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jsteinhardt comments on My current thoughts on MIRI's "highly reliable agent design" work - Effective Altruism Forum

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Comment author: jsteinhardt 11 July 2017 03:55:45PM *  5 points [-]

This doesn't match my experience of why I find Paul's justifications easier to understand. In particular, I've been following MIRI since 2011, and my experience has been that I didn't find MIRI's arguments (about specific research directions) convincing in 2011*, and since then have had a lot of people try to convince me from a lot of different angles. I think pretty much all of the objections I have are ones I generated myself, or would have generated myself. Although, the one major objection I didn't generate myself is the one that I feel most applies to Paul's agenda.

( * There was a brief period shortly after reading the sequences that I found them extremely convincing, but I think I was much more credulous then than I am now. )

Comment author: jsteinhardt 11 July 2017 03:59:21PM 5 points [-]

I think the argument along these lines that I'm most sympathetic to is that Paul's agenda fits more into the paradigm of typical ML research, and so is more likely to fail for reasons that are in many people's collective blind spot (because we're all blinded by the same paradigm).

Comment author: Wei_Dai 13 July 2017 11:37:14AM 5 points [-]

That actually didn't cross my mind before, so thanks for pointing it out. After reading your comment, I decided to look into Open Phil's recent grants to MIRI and OpenAI, and noticed that of the 4 technical advisors Open Phil used for the MIRI grant investigation (Paul Christiano, Jacob Steinhardt, Christopher Olah, and Dario Amodei), all either have a ML background or currently advocate a ML-based approach to AI alignment. For the OpenAI grant however, Open Phil didn't seem to have similarly engaged technical advisors who might be predisposed to be critical of the potential grantee (e.g., HRAD researchers), and in fact two of the Open Phil technical advisors are also employees of OpenAI (Paul Christiano and Dario Amodei). I have to say this doesn't look very good for Open Phil in terms of making an effort to avoid potential blind spots and bias.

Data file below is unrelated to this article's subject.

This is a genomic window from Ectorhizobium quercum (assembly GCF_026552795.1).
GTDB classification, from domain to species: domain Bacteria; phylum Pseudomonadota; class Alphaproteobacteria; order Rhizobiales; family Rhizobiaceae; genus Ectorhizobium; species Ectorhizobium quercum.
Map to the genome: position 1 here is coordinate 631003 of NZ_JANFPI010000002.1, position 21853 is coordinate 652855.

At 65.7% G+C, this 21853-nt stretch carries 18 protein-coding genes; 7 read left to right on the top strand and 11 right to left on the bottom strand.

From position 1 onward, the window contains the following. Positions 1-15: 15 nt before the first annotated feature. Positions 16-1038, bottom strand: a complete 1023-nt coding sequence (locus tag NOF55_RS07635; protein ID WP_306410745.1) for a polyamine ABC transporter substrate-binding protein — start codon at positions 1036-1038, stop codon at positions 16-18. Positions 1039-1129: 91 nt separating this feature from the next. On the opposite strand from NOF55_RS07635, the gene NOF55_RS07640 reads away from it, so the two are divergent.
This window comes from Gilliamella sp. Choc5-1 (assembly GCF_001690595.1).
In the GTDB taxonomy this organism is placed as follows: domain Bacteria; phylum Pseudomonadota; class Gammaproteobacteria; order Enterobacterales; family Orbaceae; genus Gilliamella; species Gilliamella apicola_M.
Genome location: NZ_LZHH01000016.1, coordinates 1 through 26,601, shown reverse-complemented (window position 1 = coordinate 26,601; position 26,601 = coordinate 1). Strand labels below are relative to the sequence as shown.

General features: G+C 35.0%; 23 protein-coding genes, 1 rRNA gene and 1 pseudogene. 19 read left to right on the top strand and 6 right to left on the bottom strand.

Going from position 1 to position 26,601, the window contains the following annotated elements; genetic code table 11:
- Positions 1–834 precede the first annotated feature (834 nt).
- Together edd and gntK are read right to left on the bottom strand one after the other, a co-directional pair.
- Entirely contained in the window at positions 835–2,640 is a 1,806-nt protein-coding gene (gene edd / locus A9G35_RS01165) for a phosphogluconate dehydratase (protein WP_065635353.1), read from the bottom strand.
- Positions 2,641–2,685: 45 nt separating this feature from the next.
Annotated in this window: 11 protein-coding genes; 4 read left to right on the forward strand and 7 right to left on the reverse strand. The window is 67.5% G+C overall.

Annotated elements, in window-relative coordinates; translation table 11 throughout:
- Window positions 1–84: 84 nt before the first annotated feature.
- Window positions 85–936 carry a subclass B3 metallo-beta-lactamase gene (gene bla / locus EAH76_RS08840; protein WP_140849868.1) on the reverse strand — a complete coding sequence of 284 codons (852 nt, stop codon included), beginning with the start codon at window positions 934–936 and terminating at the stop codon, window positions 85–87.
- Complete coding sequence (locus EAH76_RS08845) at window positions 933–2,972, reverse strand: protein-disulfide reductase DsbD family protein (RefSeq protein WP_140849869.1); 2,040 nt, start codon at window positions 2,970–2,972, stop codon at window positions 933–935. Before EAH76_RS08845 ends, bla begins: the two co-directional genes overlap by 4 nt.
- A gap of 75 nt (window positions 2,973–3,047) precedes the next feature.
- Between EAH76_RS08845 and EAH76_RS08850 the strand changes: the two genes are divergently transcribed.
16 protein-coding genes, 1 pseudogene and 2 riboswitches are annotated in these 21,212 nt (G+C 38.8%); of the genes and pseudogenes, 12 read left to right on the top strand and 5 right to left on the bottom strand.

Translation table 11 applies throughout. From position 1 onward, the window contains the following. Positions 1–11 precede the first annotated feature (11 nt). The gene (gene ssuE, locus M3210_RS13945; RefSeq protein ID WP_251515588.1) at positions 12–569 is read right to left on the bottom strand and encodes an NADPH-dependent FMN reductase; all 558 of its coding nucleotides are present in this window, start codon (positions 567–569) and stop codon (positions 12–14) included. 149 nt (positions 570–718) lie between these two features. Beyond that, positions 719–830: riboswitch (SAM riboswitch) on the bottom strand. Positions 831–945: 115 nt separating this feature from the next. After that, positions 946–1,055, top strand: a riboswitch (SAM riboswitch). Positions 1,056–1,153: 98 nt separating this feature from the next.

Comment author: jsteinhardt 13 July 2017 03:16:20PM 4 points [-]

(Speaking for myself, not OpenPhil, who I wouldn't be able to speak for anyways.)

For what it's worth, I'm pretty critical of deep learning, which is the approach OpenAI wants to take, and still think the grant to OpenAI was a pretty good idea; and I can't really think of anyone more familiar with MIRI's work than Paul who isn't already at MIRI (note that Paul started out pursuing MIRI's approach and shifted in an ML direction over time).

That being said, I agree that the public write-up on the OpenAI grant doesn't reflect that well on OpenPhil, and it seems correct for people like you to demand better moving forward (although I'm not sure that adding HRAD researchers as TAs is the solution; also note that OPP does consult regularly with MIRI staff, though I don't know if they did for the OpenAI grant).

Comment author: Wei_Dai 13 July 2017 05:06:54PM *  4 points [-]

I can't really think of anyone more familiar with MIRI's work than Paul who isn't already at MIRI (note that Paul started out pursuing MIRI's approach and shifted in an ML direction over time).

The Agent Foundations Forum would have been a good place to look for more people familiar with MIRI's work. Aside from Paul, I see Stuart Armstrong, Abram Demski, Vadim Kosoy, Tsvi Benson-Tilsen, Sam Eisenstat, Vladimir Slepnev, Janos Kramar, Alex Mennen, and many others. (Abram, Tsvi, and Sam have since joined MIRI, but weren't employees of it at the time of the Open Phil grant.)

That being said, I agree that the public write-up on the OpenAI grant doesn't reflect that well on OpenPhil, and it seems correct for people like you to demand better moving forward

I had previously seen some complaints about the way the OpenAI grant was made, but until your comment, hadn't thought of a possible group blind spot due to a common ML perspective. If you have any further insights on this and related issues (like why you're critical of deep learning but still think the grant to OpenAI was a pretty good idea, what are your objections to Paul's AI alignment approach, how could Open Phil have done better), would you please write them down somewhere?